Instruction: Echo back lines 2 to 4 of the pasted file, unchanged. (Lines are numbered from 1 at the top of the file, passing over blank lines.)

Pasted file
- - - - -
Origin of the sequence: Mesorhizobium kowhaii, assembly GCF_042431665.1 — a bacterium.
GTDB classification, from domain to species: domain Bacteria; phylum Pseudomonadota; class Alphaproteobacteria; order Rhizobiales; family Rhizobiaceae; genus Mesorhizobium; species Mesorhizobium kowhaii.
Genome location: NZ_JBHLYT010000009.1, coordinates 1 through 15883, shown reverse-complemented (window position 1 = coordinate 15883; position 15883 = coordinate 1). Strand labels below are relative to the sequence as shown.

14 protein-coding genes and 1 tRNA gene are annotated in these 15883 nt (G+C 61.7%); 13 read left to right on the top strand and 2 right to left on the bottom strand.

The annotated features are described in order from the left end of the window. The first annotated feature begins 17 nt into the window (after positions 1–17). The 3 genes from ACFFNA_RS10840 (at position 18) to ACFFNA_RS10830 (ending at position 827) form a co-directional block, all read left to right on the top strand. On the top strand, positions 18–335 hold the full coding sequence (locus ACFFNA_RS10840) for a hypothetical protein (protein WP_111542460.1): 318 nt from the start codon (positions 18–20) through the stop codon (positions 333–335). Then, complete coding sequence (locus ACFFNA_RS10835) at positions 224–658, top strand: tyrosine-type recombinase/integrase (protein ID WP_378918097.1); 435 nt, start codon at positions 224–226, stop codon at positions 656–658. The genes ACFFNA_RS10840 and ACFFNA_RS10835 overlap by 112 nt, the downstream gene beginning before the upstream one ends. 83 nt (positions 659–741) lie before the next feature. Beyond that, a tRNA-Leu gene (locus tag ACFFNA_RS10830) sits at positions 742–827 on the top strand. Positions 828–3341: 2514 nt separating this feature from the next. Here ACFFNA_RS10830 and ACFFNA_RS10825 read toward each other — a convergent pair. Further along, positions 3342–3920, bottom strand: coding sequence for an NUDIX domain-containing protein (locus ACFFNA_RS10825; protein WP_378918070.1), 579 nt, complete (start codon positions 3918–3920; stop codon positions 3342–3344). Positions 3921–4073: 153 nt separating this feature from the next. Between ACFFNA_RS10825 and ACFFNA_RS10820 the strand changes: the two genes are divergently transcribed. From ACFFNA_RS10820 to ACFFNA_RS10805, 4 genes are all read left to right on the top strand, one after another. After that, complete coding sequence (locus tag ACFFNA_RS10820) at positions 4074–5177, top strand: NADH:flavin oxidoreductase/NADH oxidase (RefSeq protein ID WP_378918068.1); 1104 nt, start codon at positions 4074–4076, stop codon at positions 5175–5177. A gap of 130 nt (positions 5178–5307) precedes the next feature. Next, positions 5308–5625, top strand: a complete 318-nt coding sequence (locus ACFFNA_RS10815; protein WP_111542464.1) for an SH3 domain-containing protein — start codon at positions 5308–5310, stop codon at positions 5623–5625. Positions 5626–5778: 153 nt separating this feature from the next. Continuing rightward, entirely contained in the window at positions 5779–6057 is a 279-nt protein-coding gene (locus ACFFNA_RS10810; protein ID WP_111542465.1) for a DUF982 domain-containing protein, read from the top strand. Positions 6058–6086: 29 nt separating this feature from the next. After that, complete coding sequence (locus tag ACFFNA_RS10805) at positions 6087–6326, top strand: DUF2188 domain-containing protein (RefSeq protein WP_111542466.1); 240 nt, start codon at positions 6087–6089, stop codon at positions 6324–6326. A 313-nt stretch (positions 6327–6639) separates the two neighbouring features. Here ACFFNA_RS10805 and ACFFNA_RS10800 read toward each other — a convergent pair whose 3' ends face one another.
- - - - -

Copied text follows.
GTDB classification, from domain to species: domain Bacteria; phylum Pseudomonadota; class Alphaproteobacteria; order Rhizobiales; family Rhizobiaceae; genus Mesorhizobium; species Mesorhizobium kowhaii.
Genome location: NZ_JBHLYT010000009.1, coordinates 1 through 15883, shown reverse-complemented (window position 1 = coordinate 15883; position 15883 = coordinate 1). Strand labels below are relative to the sequence as shown.

14 protein-coding genes and 1 tRNA gene are annotated in these 15883 nt (G+C 61.7%); 13 read left to right on the top strand and 2 right to left on the bottom strand.